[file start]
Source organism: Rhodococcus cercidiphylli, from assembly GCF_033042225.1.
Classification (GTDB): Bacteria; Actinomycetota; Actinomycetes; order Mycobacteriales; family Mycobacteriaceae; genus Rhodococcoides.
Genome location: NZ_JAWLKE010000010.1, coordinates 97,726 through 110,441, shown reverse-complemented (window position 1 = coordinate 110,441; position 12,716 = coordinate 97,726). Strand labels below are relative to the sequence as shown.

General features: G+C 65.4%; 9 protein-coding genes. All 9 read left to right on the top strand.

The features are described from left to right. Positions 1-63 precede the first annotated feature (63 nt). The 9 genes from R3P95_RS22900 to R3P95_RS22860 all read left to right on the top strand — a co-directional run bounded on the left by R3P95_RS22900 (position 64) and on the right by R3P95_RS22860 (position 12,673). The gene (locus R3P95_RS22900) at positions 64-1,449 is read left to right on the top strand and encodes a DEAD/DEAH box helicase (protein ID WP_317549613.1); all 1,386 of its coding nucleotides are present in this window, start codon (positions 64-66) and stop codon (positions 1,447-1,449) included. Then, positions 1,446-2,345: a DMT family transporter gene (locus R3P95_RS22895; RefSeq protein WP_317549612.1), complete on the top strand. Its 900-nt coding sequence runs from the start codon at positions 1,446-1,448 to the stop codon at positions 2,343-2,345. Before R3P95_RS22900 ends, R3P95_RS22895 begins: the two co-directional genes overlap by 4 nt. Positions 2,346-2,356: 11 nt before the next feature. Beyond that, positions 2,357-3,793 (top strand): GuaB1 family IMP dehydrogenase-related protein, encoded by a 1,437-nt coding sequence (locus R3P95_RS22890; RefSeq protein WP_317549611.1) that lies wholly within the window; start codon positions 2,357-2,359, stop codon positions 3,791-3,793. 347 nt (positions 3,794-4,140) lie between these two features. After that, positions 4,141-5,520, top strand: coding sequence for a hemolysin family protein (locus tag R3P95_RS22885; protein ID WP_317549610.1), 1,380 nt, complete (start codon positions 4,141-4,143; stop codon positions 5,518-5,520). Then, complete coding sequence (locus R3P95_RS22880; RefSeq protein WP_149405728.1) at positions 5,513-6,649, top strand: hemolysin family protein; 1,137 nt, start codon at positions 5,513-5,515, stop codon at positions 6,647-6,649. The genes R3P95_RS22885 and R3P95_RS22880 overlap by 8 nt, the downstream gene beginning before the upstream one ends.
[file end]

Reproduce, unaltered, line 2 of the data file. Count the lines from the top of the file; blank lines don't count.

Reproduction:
Classification (GTDB): Bacteria; Actinomycetota; Actinomycetes; order Mycobacteriales; family Mycobacteriaceae; genus Rhodococcoides.